Monday, December 15, 2014

Our Lives: Liberal Governments, 1963-1974 (7)

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The generation that grew up during the Depression was mainly interested in achieving economic security in the decade that followed WWII. They had no interest in challenging the values of their parents and their grandparents. The 'baby boomers' who came of age during the 1960s and 1970s, however, tended not to have any experience of wanting the basic necessities of life. They found conventional notions of respectability stultifying, suburban lifestyles alienating, and  religious understandings increasingly empty. The availability of the Pill after 1960, the use of soft drugs, and rock and roll music were emblematic of the demographic. The baby boom of the 1950s was followed quickly by a baby bust in the 1960s and 1970s. Children were producing at below the replacement rate (2.1 children per family). The Canadian population still managed to grow from 18.2 million to 22.9 million persons between 1961 and 1976. This was accomplished largely on the immigrants, which increasingly came from non-European backgrounds.

The Liberal Party, first under Lester Pearson (1963-9) and then under Pierre Trudeau (1968-1979, 1980-1984), who very was briefly leader of the Official Opposition (1979-80) during the Conservative government of Joe Clark, led the country for almost 20 consecutive years.

The political ethos of the times favoured reform-minded forces. When the Liberal party took power in 1963, it had yet to find a common aim. By 1965, even the Canadian Chamber of Commerce had accepted that social programs like a Canada Pension Plan was an inevitability. And if business interests capitulated to popular demand, the federal parties could hardly hope to resist. All the remained was to persuade the provinces. Quebec and Ontario, due to their unique statures, proved a little more difficult than others to bring on board.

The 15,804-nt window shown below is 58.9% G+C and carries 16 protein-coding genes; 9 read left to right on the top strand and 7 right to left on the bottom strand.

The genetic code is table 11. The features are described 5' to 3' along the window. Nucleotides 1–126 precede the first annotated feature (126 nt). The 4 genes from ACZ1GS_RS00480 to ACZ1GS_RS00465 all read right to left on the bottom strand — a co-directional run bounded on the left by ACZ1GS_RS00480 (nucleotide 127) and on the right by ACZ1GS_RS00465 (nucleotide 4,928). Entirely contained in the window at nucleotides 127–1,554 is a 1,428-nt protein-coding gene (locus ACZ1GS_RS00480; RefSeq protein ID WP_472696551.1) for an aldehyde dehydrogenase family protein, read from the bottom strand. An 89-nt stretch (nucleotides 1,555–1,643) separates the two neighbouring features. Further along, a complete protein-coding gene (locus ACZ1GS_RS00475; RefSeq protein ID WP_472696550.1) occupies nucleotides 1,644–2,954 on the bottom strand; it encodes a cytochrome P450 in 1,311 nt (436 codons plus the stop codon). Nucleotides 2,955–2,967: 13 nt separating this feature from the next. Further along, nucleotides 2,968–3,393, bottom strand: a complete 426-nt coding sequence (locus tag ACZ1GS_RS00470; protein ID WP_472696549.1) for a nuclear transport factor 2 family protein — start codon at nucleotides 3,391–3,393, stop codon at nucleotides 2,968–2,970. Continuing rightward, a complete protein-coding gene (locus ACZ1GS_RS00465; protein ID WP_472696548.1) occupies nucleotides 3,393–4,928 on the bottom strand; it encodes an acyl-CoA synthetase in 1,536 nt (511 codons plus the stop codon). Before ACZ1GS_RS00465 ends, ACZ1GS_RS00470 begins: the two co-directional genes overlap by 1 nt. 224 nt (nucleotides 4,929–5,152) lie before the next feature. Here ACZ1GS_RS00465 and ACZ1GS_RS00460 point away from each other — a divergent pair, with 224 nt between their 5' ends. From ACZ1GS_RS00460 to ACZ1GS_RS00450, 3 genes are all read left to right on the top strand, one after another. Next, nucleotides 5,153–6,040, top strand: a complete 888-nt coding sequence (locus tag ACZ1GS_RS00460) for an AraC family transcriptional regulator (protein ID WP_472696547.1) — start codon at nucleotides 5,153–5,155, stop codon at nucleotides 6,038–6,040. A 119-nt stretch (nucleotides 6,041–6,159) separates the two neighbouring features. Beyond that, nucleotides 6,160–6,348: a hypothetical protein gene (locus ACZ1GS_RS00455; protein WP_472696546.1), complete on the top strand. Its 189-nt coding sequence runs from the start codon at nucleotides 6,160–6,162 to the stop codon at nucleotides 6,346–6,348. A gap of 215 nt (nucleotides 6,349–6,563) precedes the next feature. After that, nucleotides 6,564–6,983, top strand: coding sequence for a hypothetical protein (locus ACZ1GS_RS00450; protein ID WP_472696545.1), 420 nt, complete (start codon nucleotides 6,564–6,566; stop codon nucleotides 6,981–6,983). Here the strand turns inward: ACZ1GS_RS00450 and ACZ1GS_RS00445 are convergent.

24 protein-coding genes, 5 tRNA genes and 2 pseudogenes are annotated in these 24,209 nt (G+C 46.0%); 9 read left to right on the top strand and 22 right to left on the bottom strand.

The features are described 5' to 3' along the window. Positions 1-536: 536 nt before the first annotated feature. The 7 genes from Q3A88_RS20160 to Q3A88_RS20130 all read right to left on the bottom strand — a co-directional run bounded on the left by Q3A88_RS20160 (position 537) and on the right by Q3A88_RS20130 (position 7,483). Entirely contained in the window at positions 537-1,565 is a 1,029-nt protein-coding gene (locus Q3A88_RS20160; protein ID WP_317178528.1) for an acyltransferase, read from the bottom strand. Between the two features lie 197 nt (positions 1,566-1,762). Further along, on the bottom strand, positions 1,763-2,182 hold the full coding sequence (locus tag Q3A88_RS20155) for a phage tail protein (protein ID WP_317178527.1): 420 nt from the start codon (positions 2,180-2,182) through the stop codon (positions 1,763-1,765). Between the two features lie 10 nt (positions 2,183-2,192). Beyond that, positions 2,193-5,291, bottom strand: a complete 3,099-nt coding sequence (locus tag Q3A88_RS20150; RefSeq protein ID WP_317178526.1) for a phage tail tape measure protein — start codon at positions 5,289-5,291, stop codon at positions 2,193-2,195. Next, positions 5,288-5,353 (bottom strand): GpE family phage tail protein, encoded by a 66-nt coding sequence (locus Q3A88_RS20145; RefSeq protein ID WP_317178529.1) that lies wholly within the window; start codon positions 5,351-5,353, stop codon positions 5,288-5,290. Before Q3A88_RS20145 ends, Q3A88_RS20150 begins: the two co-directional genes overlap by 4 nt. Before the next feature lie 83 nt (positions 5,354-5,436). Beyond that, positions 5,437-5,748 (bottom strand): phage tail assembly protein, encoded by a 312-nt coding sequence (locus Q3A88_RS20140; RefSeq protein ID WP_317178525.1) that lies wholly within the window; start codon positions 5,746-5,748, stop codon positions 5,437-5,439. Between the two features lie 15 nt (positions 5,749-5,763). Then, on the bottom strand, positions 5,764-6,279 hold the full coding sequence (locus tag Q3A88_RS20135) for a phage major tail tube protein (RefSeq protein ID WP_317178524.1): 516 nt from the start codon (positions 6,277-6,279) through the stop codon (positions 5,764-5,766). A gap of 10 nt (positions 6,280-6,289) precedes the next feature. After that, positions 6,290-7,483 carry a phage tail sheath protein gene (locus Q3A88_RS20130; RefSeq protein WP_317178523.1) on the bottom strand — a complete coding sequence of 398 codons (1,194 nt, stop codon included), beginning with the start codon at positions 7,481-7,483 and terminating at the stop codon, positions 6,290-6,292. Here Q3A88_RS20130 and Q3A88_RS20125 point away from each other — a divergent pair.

Prime Minister John Diefenbaker commissioned a Royal Commission on the feasibility of a national program of medicare before his government was replaced by Pearson's Liberals. Led by a Conservative Justice from Saskatchewan, it was expected that the finished report would oppose compulsory medicare. When the report came out in 1964, it made the surprising recommendation to the Liberal government to implement a sweeping program along the same lines of the National Health Service in Britain. Given the prohibitive costs, they also suggested the program should be phased in over a period of time. The provinces, with the exception of Saskatchewan and Newfoundland, were decidedly hostile. In the event, the federal government conceded the rights of provinces to govern their own programs, which would be matched with federal funding. The minority Liberal government, at the urging of the NDP, whose support was needed to retain power, introduced the Canada Pension Plan, the Canada Assistance Plan, a national student loans plan, and a national health care program.

When Pierre Trudeau came to office in 1969, Canada was experiencing exceptional economic growth, due in large part to American economic policies and military spending during the Vietnam War. A period of low unemployment, companies often conceded to union demands, passed the new often onto consumers, who were quite often union members, who would, in turn, take advantage of the next round of collective bargaining. Along the increasing wartime expenditures, this helped to create the conditions were rising inflation. The Pearson government took modest step to reign in inflation, including slowing growth in the money supply and pegging the Canadian dollar to 92.5 cents American.Trudeau resolved to be much more aggressive. He  made large spending cuts, unpegged the dollar, introduced monetary policies, and struck a commission on tax reform. Trudeau quickly lost his allure as a reformer.

When an approach recommended by the commission on tax reform was first ignored and then altered in significant ways that ignored its original egalitarian spirit, the electorate's response was quick in the 1972 election. Trudeau returned at the head of a minority government, again needing the NDP support. The new collaboration saw the establishment of Petro-Canada and the hiking of social benefits.


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